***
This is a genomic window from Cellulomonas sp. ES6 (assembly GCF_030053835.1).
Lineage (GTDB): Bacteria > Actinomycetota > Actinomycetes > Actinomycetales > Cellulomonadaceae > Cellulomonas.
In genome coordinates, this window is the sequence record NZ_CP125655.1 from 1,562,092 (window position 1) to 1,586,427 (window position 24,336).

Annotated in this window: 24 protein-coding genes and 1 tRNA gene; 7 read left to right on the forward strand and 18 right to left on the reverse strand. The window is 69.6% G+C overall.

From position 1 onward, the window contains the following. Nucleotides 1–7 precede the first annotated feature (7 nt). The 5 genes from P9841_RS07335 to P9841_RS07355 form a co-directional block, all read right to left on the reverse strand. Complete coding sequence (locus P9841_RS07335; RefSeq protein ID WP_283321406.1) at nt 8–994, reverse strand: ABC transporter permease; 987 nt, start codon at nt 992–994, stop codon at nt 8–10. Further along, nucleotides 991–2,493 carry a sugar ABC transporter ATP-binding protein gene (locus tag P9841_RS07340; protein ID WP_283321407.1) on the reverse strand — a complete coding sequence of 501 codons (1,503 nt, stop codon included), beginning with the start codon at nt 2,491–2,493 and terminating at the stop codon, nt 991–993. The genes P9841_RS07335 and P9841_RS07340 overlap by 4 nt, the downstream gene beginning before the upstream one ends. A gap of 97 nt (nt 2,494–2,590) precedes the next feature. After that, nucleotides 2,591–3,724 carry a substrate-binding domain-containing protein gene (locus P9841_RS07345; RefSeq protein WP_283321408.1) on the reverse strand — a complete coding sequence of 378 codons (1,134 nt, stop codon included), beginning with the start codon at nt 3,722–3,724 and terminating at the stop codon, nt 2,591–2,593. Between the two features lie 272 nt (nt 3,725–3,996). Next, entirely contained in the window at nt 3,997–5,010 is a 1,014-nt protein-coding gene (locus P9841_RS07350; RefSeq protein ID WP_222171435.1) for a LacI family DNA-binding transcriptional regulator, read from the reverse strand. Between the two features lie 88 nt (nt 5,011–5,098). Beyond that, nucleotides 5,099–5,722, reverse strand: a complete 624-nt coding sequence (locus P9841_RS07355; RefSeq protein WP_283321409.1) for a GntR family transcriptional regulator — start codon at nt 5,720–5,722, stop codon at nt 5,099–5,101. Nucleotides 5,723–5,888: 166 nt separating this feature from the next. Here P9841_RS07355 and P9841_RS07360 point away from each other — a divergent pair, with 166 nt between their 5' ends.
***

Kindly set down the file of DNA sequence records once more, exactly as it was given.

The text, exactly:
This is a genomic window from Cellulomonas sp. ES6 (assembly GCF_030053835.1).
Lineage (GTDB): Bacteria > Actinomycetota > Actinomycetes > Actinomycetales > Cellulomonadaceae > Cellulomonas.
In genome coordinates, this window is the sequence record NZ_CP125655.1 from 1,562,092 (window position 1) to 1,586,427 (window position 24,336).

Annotated in this window: 24 protein-coding genes and 1 tRNA gene; 7 read left to right on the forward strand and 18 right to left on the reverse strand. The window is 69.6% G+C overall.

From position 1 onward, the window contains the following. Nucleotides 1–7 precede the first annotated feature (7 nt). The 5 genes from P9841_RS07335 to P9841_RS07355 form a co-directional block, all read right to left on the reverse strand. Complete coding sequence (locus P9841_RS07335; RefSeq protein ID WP_283321406.1) at nt 8–994, reverse strand: ABC transporter permease; 987 nt, start codon at nt 992–994, stop codon at nt 8–10. Further along, nucleotides 991–2,493 carry a sugar ABC transporter ATP-binding protein gene (locus tag P9841_RS07340; protein ID WP_283321407.1) on the reverse strand — a complete coding sequence of 501 codons (1,503 nt, stop codon included), beginning with the start codon at nt 2,491–2,493 and terminating at the stop codon, nt 991–993. The genes P9841_RS07335 and P9841_RS07340 overlap by 4 nt, the downstream gene beginning before the upstream one ends. A gap of 97 nt (nt 2,494–2,590) precedes the next feature. After that, nucleotides 2,591–3,724 carry a substrate-binding domain-containing protein gene (locus P9841_RS07345; RefSeq protein WP_283321408.1) on the reverse strand — a complete coding sequence of 378 codons (1,134 nt, stop codon included), beginning with the start codon at nt 3,722–3,724 and terminating at the stop codon, nt 2,591–2,593. Between the two features lie 272 nt (nt 3,725–3,996). Next, entirely contained in the window at nt 3,997–5,010 is a 1,014-nt protein-coding gene (locus P9841_RS07350; RefSeq protein ID WP_222171435.1) for a LacI family DNA-binding transcriptional regulator, read from the reverse strand. Between the two features lie 88 nt (nt 5,011–5,098). Beyond that, nucleotides 5,099–5,722, reverse strand: a complete 624-nt coding sequence (locus P9841_RS07355; RefSeq protein WP_283321409.1) for a GntR family transcriptional regulator — start codon at nt 5,720–5,722, stop codon at nt 5,099–5,101. Nucleotides 5,723–5,888: 166 nt separating this feature from the next. Here P9841_RS07355 and P9841_RS07360 point away from each other — a divergent pair, with 166 nt between their 5' ends.